Composed by Rob Stein Percussion by Trent Gronewold and Eric Shriver Originally commissioned for: Downers Grove South High School - Downers Grove, IL
“It is not the critic who counts; not the man who points out how the strong man stumbles, or where the doer of deeds could have done them better. The credit belongs to the man who is actually in the arena, whose face is marred by dust and sweat and blood; who strives valiantly; who errs, who comes short again and again, because there is no effort without error and shortcoming; but who does actually strive to do the deeds… and who at the worst, if he fails, at least fails while daring greatly, so that his place shall never be with those cold and timid souls who neither know victory nor defeat.” – Theodore Roosevelt, 1910
This show is based on this historic speech by Theodore Roosevelt, and explores the challenges that one encounters while on the way to achieving a goal – while in “The Arena.”
1. Entering the Arena
A solo rudimental snare drum and lone French horn herald our entry into “the arena” as we embark on our mission. An energetic fanfare leads to the first impact of the show, and is sure to impress your audiences and judges! As the movement continues, a unison woodwind feature will show off your outstanding musicians, and seamlessly leads to another impact moment.
2. Dust, Sweat, and Blood
Every path to greatness has challenges along the way. Low brass impacts immediately change the uplifting tone we heard in the early stages of the show, and lead to a duet between a violin and cello that tells of the long and difficult road it can be towards achieving success. Energetic melodic lines in the woodwinds and brass build up to another impact as we pick ourselves up off the mat and continue fighting.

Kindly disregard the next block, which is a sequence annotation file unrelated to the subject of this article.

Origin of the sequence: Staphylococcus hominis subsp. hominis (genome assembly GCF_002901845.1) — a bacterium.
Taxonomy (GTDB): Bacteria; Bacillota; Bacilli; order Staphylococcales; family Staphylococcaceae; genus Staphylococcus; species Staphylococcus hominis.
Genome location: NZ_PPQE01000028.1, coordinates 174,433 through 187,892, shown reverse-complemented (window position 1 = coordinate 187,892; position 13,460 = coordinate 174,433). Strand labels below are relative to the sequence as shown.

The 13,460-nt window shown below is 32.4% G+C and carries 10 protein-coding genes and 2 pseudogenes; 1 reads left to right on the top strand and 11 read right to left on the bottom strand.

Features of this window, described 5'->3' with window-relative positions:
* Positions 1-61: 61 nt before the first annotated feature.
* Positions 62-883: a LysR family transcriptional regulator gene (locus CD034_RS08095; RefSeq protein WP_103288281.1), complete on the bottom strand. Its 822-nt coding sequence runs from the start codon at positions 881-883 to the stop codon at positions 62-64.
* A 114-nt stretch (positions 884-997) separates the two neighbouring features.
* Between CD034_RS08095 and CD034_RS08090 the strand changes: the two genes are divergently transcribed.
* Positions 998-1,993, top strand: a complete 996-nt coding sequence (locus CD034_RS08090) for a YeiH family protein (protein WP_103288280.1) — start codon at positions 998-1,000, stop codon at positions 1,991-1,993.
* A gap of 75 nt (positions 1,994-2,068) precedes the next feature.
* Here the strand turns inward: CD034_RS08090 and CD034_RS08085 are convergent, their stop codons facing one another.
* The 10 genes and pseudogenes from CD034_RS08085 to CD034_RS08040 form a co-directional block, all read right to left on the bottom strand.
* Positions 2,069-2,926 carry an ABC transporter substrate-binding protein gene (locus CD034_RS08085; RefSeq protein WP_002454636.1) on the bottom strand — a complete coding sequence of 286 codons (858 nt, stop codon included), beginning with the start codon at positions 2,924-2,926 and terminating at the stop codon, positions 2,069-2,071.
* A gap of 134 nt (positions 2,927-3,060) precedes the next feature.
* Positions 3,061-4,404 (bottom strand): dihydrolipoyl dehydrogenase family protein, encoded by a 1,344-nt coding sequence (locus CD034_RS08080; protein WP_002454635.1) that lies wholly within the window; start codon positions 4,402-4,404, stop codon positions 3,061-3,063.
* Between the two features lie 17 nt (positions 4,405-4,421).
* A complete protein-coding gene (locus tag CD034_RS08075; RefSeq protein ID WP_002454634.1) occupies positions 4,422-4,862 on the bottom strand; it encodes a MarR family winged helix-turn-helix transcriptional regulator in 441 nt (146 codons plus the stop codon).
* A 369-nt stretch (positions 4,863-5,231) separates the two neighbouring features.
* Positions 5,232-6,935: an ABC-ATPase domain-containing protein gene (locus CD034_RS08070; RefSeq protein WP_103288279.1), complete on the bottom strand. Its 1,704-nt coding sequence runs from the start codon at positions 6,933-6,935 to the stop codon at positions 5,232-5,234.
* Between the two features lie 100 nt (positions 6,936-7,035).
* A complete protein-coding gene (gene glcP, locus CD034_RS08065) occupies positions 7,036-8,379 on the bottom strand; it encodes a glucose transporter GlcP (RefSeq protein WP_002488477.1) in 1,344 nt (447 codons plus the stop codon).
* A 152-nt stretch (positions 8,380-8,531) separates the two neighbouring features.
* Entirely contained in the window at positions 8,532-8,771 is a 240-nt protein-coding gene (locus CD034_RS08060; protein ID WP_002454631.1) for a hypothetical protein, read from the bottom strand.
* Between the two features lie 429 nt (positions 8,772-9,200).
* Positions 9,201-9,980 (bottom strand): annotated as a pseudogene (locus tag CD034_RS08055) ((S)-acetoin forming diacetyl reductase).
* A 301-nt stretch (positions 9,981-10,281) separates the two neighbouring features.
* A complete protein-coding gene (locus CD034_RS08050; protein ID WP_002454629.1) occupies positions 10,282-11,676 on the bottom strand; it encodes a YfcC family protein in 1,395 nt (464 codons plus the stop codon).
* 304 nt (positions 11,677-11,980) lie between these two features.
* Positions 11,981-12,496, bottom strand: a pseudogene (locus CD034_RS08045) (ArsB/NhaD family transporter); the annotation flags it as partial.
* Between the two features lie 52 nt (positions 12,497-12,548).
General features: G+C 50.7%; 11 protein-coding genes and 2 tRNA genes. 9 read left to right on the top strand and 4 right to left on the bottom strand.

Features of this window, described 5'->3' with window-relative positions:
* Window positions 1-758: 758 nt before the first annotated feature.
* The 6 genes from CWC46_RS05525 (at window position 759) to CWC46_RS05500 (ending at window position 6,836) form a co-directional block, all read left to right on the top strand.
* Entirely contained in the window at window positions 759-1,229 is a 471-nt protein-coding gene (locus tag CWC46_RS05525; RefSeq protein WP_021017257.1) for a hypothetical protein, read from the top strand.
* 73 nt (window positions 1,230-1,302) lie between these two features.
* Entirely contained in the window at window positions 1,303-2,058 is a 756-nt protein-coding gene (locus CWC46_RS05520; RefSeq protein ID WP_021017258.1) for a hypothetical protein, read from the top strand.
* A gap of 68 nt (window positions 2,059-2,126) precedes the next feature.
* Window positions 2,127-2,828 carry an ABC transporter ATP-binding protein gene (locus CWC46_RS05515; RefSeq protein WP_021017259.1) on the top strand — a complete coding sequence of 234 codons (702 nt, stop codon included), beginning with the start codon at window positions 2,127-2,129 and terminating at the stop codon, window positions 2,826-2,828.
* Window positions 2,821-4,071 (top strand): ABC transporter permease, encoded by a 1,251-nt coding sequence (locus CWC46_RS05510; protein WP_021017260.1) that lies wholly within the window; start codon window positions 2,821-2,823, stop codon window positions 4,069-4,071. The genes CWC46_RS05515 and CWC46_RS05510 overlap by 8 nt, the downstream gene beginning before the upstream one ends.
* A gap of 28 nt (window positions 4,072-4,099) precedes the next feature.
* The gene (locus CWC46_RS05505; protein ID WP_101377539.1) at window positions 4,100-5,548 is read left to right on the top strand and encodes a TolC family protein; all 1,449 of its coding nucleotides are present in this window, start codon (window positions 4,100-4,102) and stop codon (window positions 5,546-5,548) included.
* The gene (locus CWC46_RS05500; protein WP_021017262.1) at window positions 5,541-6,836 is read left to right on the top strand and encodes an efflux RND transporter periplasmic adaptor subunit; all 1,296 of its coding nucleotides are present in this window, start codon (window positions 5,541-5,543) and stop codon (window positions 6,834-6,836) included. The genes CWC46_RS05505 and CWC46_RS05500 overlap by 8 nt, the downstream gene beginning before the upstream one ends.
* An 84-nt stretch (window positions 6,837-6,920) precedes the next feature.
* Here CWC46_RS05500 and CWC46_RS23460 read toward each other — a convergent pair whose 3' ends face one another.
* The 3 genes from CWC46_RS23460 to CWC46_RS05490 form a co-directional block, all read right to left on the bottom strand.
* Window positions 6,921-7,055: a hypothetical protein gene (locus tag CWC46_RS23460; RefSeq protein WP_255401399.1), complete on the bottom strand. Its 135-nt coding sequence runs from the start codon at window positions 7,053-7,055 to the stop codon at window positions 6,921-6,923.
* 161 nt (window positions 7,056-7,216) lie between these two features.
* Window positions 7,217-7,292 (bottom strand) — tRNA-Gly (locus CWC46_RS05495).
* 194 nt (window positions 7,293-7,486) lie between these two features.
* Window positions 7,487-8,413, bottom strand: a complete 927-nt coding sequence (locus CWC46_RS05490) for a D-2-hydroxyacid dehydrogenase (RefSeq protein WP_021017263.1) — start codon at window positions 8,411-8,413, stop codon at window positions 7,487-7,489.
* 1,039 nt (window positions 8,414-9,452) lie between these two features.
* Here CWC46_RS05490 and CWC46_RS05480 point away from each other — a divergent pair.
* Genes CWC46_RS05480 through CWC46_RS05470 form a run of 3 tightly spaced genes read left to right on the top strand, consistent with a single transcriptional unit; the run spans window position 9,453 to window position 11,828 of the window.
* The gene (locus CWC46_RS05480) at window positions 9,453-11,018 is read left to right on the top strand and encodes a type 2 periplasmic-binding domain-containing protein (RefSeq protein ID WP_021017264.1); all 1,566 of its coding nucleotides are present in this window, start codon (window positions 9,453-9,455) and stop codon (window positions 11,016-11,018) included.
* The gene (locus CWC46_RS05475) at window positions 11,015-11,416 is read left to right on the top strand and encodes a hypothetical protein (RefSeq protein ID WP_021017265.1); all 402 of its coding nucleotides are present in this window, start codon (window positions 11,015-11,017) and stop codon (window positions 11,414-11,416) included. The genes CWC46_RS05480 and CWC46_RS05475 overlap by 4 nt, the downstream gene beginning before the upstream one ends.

*Note – the solo instruments of violin and cello can be real, or virtual with an amazing sound libraries. Solo instruments can also be changed to any wind instrument if desired.
3. Coming Up Short
The snare drum from the intro to the show returns, as does our string duet, this time sharing a mournful tune that shows the feeling of being at one’s lowest point in their path. A solo flute takes over as swells in the supporting ensemble build up to a beautiful impact that calls on both major and minor tonalities to create a sense of tension and anguish. Just when it seems as though darkness will prevail, a bright major tonality comes forward to signal the vigilance that it takes to move past defeat, and onto victory!
4. Finding Success
The violin and cello return, this time adding shades of optimism back into the score. Fanfare-like material returns and builds to a powerful ending, as we realize that success has been achieved through hard work and perseverance. We are all better for having been in “The Arena!”
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